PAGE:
click click – 13-03-14

click click — Danielle on March 13, 2014 at 8:25 pm

Welcome to click click, the sporadic review of what I find worth clicking on the internet.

Lanvin by Kevin Tachman

Beautiful multiple exposures of FW14 fashion shows on analog film by Kevin Tachman, featured on Vogue. Above, Lanvin. Below, Versace. Lots of links, it’s been a while.

Versace by Kevin Tachman

Karma players,

invitation – performative lecture “Silhouettes and Signals” at The Drake Hotel on March 16

drawing,events,fashion in canada,illustration,live drawing,performance art,toronto — Danielle on February 26, 2014 at 12:54 pm

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After flying back from live sketching the runways of New York fashion week, I hit the ground sketching in Toronto with a series inspired by the Queen Street West style, currently installed at The Drake Hotel. It was an interesting challenge to draw three times larger than I usually do, inverting the usual value scheme by drawing on black paper, and focusing more closely on the silhouettes by reducing my palette to a single colour.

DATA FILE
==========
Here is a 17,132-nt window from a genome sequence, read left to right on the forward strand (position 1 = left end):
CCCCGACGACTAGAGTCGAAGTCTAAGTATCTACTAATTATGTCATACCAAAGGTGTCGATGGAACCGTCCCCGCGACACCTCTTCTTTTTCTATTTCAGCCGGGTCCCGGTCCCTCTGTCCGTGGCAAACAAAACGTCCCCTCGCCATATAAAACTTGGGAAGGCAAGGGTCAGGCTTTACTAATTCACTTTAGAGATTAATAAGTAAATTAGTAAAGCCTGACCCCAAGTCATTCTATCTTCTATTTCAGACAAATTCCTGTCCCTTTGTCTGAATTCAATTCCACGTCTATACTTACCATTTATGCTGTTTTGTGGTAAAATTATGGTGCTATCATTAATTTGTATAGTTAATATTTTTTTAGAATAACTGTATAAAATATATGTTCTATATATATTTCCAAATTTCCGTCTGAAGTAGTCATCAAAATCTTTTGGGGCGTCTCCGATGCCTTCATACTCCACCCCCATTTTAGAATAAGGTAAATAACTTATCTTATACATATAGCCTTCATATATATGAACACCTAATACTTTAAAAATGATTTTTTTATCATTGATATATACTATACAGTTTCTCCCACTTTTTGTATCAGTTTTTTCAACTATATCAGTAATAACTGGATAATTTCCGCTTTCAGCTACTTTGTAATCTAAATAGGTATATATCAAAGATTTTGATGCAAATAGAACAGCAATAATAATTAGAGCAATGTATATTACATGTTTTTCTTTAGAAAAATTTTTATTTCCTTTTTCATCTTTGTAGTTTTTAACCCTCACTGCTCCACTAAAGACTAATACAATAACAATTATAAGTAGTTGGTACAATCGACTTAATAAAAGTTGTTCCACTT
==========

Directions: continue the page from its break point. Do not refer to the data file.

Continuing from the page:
Now that live sketching fashion shows isn’t as unique as it once was, I want to stretch the skills I’ve acquired practicing this technique, combined with my speaking experiences, to create something new. In that spirit, I’m doing something different at The Drake Hotel on March 16th to kick off fashion week in Toronto.

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Images Courtesy: Bryan Da Silva/The Drake Hotel